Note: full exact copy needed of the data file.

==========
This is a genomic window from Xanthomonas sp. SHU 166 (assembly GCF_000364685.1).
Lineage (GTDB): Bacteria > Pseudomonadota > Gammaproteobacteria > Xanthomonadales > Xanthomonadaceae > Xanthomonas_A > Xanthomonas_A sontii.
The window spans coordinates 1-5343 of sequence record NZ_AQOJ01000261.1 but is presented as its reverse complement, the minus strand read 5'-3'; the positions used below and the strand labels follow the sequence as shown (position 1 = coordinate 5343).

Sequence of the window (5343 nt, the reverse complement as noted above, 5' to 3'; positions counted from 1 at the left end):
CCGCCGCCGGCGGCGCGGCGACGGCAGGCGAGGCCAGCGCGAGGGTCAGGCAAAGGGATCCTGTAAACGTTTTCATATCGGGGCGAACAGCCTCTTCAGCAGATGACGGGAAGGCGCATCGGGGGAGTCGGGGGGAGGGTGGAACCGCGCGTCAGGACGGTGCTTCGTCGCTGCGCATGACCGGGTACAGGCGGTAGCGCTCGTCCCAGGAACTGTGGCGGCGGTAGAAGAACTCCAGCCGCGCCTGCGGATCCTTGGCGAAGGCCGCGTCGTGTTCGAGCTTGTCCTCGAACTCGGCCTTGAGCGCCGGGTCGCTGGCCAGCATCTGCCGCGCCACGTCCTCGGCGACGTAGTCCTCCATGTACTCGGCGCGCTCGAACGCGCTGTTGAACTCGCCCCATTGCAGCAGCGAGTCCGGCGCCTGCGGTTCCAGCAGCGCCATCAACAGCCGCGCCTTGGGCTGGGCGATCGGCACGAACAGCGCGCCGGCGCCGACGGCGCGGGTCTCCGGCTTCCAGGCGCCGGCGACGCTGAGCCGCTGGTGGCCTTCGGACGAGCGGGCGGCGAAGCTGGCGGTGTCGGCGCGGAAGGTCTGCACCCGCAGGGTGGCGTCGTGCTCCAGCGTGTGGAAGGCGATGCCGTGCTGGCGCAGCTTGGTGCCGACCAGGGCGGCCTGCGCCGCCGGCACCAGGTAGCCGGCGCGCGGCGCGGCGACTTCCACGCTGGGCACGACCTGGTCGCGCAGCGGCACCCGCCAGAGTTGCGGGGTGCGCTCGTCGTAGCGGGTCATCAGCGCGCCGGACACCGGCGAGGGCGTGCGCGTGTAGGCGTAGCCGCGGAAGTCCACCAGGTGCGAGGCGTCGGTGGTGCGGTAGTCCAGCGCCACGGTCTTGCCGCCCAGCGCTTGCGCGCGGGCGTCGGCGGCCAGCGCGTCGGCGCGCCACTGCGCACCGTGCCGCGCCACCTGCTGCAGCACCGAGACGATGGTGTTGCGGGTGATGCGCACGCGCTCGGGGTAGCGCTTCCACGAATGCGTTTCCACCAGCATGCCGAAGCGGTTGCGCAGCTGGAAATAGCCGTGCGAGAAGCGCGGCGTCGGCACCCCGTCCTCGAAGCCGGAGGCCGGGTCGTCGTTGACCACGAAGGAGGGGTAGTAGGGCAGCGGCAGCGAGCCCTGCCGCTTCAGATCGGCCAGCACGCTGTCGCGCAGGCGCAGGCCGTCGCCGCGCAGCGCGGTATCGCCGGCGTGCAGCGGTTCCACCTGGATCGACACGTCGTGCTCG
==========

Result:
This is a genomic window from Xanthomonas sp. SHU 166 (assembly GCF_000364685.1).
Lineage (GTDB): Bacteria > Pseudomonadota > Gammaproteobacteria > Xanthomonadales > Xanthomonadaceae > Xanthomonas_A > Xanthomonas_A sontii.
The window spans coordinates 1-5343 of sequence record NZ_AQOJ01000261.1 but is presented as its reverse complement, the minus strand read 5'-3'; the positions used below and the strand labels follow the sequence as shown (position 1 = coordinate 5343).

Sequence of the window (5343 nt, the reverse complement as noted above, 5' to 3'; positions counted from 1 at the left end):
CCGCCGCCGGCGGCGCGGCGACGGCAGGCGAGGCCAGCGCGAGGGTCAGGCAAAGGGATCCTGTAAACGTTTTCATATCGGGGCGAACAGCCTCTTCAGCAGATGACGGGAAGGCGCATCGGGGGAGTCGGGGGGAGGGTGGAACCGCGCGTCAGGACGGTGCTTCGTCGCTGCGCATGACCGGGTACAGGCGGTAGCGCTCGTCCCAGGAACTGTGGCGGCGGTAGAAGAACTCCAGCCGCGCCTGCGGATCCTTGGCGAAGGCCGCGTCGTGTTCGAGCTTGTCCTCGAACTCGGCCTTGAGCGCCGGGTCGCTGGCCAGCATCTGCCGCGCCACGTCCTCGGCGACGTAGTCCTCCATGTACTCGGCGCGCTCGAACGCGCTGTTGAACTCGCCCCATTGCAGCAGCGAGTCCGGCGCCTGCGGTTCCAGCAGCGCCATCAACAGCCGCGCCTTGGGCTGGGCGATCGGCACGAACAGCGCGCCGGCGCCGACGGCGCGGGTCTCCGGCTTCCAGGCGCCGGCGACGCTGAGCCGCTGGTGGCCTTCGGACGAGCGGGCGGCGAAGCTGGCGGTGTCGGCGCGGAAGGTCTGCACCCGCAGGGTGGCGTCGTGCTCCAGCGTGTGGAAGGCGATGCCGTGCTGGCGCAGCTTGGTGCCGACCAGGGCGGCCTGCGCCGCCGGCACCAGGTAGCCGGCGCGCGGCGCGGCGACTTCCACGCTGGGCACGACCTGGTCGCGCAGCGGCACCCGCCAGAGTTGCGGGGTGCGCTCGTCGTAGCGGGTCATCAGCGCGCCGGACACCGGCGAGGGCGTGCGCGTGTAGGCGTAGCCGCGGAAGTCCACCAGGTGCGAGGCGTCGGTGGTGCGGTAGTCCAGCGCCACGGTCTTGCCGCCCAGCGCTTGCGCGCGGGCGTCGGCGGCCAGCGCGTCGGCGCGCCACTGCGCACCGTGCCGCGCCACCTGCTGCAGCACCGAGACGATGGTGTTGCGGGTGATGCGCACGCGCTCGGGGTAGCGCTTCCACGAATGCGTTTCCACCAGCATGCCGAAGCGGTTGCGCAGCTGGAAATAGCCGTGCGAGAAGCGCGGCGTCGGCACCCCGTCCTCGAAGCCGGAGGCCGGGTCGTCGTTGACCACGAAGGAGGGGTAGTAGGGCAGCGGCAGCGAGCCCTGCCGCTTCAGATCGGCCAGCACGCTGTCGCGCAGGCGCAGGCCGTCGCCGCGCAGCGCGGTATCGCCGGCGTGCAGCGGTTCCACCTGGATCGACACGTCGTGCTCG